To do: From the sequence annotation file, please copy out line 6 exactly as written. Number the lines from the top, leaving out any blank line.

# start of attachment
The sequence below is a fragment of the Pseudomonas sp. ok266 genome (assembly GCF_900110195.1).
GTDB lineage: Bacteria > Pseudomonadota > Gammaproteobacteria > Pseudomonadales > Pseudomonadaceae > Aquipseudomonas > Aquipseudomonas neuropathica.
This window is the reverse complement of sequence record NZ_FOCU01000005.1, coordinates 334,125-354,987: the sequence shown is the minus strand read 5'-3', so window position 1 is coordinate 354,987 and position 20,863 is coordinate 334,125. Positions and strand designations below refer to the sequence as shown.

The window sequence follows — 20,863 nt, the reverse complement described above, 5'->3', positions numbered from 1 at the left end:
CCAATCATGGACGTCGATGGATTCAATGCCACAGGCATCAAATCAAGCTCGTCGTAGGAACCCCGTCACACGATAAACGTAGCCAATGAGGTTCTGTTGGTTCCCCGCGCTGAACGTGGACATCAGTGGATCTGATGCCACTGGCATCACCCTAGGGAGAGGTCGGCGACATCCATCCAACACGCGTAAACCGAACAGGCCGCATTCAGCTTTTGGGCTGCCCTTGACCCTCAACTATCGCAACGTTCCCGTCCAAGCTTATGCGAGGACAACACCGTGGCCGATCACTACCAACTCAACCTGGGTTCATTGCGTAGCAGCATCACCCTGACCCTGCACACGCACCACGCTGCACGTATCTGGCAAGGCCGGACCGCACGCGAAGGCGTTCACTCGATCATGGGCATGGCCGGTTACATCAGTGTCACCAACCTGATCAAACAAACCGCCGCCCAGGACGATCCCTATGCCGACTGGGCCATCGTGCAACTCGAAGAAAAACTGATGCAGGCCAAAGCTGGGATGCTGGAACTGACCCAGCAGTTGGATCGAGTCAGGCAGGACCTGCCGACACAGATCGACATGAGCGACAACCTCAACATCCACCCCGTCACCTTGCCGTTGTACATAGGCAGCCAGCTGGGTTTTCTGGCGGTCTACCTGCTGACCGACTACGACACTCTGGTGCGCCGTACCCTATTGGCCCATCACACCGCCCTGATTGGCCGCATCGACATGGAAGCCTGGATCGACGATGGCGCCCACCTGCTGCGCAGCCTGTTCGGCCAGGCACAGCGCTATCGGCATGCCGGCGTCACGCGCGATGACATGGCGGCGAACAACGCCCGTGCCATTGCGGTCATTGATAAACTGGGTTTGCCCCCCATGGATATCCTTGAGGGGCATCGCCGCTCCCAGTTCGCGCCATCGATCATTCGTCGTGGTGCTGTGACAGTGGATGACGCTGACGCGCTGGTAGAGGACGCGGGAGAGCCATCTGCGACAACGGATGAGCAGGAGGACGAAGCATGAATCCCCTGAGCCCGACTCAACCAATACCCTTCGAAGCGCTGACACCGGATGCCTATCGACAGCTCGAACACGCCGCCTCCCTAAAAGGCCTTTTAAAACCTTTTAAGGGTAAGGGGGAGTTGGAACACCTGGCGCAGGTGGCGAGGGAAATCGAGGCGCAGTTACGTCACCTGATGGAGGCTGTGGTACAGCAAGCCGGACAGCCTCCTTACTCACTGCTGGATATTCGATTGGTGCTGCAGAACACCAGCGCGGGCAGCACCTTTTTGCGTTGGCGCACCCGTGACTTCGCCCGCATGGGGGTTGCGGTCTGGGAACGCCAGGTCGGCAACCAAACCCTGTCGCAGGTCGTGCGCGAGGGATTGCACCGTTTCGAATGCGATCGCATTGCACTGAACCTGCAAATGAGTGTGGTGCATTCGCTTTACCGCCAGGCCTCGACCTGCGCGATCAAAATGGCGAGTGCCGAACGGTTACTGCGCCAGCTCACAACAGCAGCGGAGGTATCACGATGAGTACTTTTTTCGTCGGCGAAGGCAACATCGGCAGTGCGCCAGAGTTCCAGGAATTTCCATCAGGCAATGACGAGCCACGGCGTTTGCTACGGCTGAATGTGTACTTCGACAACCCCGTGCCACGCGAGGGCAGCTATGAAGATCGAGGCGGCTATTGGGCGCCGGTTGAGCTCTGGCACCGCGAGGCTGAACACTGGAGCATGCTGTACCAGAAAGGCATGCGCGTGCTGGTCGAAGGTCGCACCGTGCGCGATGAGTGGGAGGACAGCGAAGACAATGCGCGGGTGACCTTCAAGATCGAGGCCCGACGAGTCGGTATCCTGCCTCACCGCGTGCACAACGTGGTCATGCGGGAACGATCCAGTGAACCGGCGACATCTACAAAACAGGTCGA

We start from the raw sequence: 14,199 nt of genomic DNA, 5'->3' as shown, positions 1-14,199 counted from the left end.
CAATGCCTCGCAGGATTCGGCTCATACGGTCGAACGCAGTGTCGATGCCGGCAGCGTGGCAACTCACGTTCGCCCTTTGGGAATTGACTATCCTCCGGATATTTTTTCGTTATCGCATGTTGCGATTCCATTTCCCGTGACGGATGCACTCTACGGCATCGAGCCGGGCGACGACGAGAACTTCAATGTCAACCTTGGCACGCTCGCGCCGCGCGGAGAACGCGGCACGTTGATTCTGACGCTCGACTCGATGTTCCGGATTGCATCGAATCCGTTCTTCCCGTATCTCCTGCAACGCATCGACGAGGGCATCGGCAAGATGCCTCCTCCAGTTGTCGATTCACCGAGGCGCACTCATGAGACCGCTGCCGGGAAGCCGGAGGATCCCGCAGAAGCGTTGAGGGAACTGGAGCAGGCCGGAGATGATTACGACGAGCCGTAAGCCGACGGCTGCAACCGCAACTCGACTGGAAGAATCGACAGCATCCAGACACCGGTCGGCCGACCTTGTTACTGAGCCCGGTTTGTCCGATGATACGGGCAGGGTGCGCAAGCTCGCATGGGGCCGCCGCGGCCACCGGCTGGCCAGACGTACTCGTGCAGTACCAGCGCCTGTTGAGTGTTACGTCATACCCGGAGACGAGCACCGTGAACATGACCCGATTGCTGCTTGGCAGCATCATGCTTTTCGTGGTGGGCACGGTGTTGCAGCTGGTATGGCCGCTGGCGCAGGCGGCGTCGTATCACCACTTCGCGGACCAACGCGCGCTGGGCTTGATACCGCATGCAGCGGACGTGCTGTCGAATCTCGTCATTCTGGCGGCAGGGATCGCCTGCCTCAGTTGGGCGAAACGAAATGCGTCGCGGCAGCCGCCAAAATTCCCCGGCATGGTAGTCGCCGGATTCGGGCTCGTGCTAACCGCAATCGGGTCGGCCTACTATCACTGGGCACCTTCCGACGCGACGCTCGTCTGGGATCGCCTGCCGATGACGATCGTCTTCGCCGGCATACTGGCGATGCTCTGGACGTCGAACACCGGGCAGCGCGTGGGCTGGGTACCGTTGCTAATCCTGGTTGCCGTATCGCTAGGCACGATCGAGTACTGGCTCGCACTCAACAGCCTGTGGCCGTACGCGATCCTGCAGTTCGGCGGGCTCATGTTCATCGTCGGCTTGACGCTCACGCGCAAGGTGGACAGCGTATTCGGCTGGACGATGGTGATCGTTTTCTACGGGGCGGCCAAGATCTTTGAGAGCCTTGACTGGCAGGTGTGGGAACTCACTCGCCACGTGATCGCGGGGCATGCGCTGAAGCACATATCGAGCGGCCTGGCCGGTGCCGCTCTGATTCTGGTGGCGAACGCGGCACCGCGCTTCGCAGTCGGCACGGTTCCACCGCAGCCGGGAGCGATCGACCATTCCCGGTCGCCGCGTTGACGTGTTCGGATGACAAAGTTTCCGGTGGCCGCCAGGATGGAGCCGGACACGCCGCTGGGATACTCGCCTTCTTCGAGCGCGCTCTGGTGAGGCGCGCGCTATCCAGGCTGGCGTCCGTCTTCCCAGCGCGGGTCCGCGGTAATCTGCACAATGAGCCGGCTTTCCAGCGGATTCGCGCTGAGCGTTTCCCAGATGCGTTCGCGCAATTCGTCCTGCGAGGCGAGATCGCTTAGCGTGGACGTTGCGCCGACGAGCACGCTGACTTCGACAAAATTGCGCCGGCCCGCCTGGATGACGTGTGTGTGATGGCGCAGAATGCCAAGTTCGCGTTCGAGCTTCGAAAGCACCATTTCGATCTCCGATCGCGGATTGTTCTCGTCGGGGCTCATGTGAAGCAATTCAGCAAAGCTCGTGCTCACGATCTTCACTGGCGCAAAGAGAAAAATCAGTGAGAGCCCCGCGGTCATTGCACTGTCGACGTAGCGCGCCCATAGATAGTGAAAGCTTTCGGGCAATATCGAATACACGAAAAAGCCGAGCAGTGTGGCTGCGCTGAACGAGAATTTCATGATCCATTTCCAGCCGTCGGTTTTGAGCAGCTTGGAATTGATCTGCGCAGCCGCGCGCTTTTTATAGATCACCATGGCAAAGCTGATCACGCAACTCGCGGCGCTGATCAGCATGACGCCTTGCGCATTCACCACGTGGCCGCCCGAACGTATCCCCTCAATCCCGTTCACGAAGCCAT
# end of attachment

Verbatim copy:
We start from the raw sequence: 14,199 nt of genomic DNA, 5'->3' as shown, positions 1-14,199 counted from the left end.